What's The Safest Way To Transport Your Dog In The Car?

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Let's face it: Seeing a dog with his head outside the window of a car is kind of adorable (those ears and gums flapping in the breeze!). But cuteness aside, this practice is far from safe. And while you want your dog to be happy, it's also important to learn the safest way to travel with a dog in the car.

It isn't safe to let a dog ride with their head out the car window.
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Sure, safety may seem boring, but it's actually the law in many parts of the country. Before you hop into your car for a fun ride with your pup, be aware of the various restrictions related to riding with a dog in your lap or pets being unsecured in an open truck bed. Allowing a dog to ride wild and free is considered cruel and inhumane in some states, which means you need a harness or dog carrier, such as a crate or pet bag.


Here's more about why proper restraints are important, how to transport a dog in a car, and easy ways to get your pup used to the idea of traveling on the open road while secured.

Dogs are a distraction

Your dog may seem happiest when he or she is free to move about your vehicle during trips, but this is far from the safest way for a dog to ride in a car. Not only could an unrestrained dog be injured during a crash, but letting your pooch have full rein in the car is a huge distraction to you, the driver.


According to the National Highway Traffic Safety Administration (NHTSA), more than 26,000 people died from 2012 to 2019 in car crashes involving distracted drivers. And while texting, fiddling with the radio dials, eating, and drinking are the main sources of this distraction, having a dog sit in your lap, lick your face, or prance back and forth between the front and back seats can also be dangerous. The driver could swerve, slam on the brakes, and possibly have an accident.

How to transport a dog

There are many types of dog car restraints.
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The market is flooded with options for dog restraints, which makes it hard to know how effective one buckle or harness system is when compared with others — or with crates, bags, and carriers. You can always speak with your veterinarian about the safest way to travel with a dog in the car, though experts agree that having no restraint at all isn't an option.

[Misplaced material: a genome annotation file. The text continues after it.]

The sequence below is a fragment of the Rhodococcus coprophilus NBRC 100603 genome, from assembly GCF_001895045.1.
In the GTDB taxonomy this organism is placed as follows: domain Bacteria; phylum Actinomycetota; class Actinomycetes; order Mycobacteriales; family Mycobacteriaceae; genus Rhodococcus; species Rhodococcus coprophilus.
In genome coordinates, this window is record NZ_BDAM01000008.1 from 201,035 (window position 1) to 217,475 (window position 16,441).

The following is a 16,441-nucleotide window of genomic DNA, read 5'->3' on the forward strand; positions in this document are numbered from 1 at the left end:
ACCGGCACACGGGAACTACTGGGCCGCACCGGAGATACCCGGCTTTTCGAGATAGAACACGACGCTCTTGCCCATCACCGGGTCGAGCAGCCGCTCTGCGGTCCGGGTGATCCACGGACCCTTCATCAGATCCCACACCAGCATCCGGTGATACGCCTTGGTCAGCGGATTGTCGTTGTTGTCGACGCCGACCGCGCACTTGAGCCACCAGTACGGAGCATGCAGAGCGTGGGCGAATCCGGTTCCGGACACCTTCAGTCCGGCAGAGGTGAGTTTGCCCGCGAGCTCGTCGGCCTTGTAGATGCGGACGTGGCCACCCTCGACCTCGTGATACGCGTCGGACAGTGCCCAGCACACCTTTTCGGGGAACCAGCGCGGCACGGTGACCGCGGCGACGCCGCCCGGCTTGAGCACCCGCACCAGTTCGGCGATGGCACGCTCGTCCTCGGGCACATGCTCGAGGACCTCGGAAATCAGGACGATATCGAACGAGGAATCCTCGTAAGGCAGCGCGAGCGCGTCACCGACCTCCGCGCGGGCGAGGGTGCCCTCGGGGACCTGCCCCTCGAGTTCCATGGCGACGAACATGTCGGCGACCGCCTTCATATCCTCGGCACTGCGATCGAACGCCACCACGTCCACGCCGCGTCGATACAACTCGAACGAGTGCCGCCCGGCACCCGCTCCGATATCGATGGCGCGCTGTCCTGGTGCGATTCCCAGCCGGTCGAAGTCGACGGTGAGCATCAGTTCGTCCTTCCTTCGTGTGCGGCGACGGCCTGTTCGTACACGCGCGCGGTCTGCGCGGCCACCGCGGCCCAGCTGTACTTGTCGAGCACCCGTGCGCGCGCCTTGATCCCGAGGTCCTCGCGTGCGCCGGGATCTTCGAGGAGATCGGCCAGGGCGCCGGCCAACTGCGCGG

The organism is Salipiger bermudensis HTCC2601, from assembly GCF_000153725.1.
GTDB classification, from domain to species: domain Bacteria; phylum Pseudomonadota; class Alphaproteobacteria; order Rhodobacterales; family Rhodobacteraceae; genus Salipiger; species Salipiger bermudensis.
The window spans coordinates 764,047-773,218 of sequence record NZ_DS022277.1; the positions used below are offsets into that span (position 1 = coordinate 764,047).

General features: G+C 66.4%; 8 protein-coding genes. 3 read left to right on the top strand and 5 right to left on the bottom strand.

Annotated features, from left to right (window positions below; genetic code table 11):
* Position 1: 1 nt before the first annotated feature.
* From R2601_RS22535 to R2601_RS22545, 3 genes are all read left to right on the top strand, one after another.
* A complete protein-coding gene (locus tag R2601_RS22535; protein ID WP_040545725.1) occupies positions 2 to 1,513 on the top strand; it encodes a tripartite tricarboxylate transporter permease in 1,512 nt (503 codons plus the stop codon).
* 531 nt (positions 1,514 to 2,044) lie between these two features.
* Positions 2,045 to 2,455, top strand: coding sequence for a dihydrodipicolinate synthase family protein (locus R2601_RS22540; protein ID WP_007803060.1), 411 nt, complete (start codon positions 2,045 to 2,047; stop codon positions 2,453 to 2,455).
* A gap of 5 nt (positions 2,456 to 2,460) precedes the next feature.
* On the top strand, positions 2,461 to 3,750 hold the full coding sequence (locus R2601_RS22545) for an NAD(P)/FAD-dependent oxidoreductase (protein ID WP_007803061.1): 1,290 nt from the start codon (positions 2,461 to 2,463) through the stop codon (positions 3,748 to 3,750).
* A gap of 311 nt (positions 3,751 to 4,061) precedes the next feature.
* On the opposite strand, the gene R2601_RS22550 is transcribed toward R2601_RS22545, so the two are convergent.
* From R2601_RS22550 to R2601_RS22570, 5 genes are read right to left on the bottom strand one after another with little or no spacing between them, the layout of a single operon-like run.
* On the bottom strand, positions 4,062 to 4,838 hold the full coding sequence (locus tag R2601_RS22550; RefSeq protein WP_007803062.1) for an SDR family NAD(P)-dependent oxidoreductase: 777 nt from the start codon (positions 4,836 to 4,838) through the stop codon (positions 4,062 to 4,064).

When looking into how to transport your dog, take his height and weight into consideration as well as your vehicle's dimensions. Car safety for small dogs may consist of a travel-safe dog bed, a crate, or a soft duffel that's well-ventilated and that can be secured so it doesn't slide or shift during transit.

There are also pet products made for harnessing in the car — and these are great because they can help your dog stay put by buckling or tying them to the seat. This gives your dog a little bit of freedom, but not enough to cause distracted driving. Larger pets are especially good candidates for in-car harnesses that attach to your vehicle's seat belts.


Unfortunately, there aren't many regulations that manufacturers of pet restraint systems must follow, which means there's a wide variety of quality in crate materials and overall crash performance. Sadly, in a very serious accident, belts may not hold your pet completely and carriers could become projectiles. Still, the good news is that the Center for Pet Safety continues to investigate different safety and transportation options for dogs and it lists their results online for free.

Ease your dog into his crate

Some pets don't like riding in cars.
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Some pups curl up in their carriers or harnesses and promptly fall asleep, while other pets simply hate riding in cars. To help your animal adjust to his car confinement, try the following:


  • Practice at home.​ Give your dog a chance to wear his harness or sit in his travel crate to become used to the smell and feel. Next, take short car trips and work up to longer ones.
  • Add toys.​ A favorite squeaky frog or soft blanket from home can ease your pup's frayed nerves when he's riding inside his travel bag.
  • Stop along the way.​ Make time for your pet to pee and grab some water every couple of hours.
  • Don't eat en route​. It's best not to offer kibble while your pet is riding in the car (wait until you're at a rest area to feed your dog).
  • Consider a special collar.​ A collar that contains pheromone spray may help ease the fear and anxiety your pet feels when traveling in a car.



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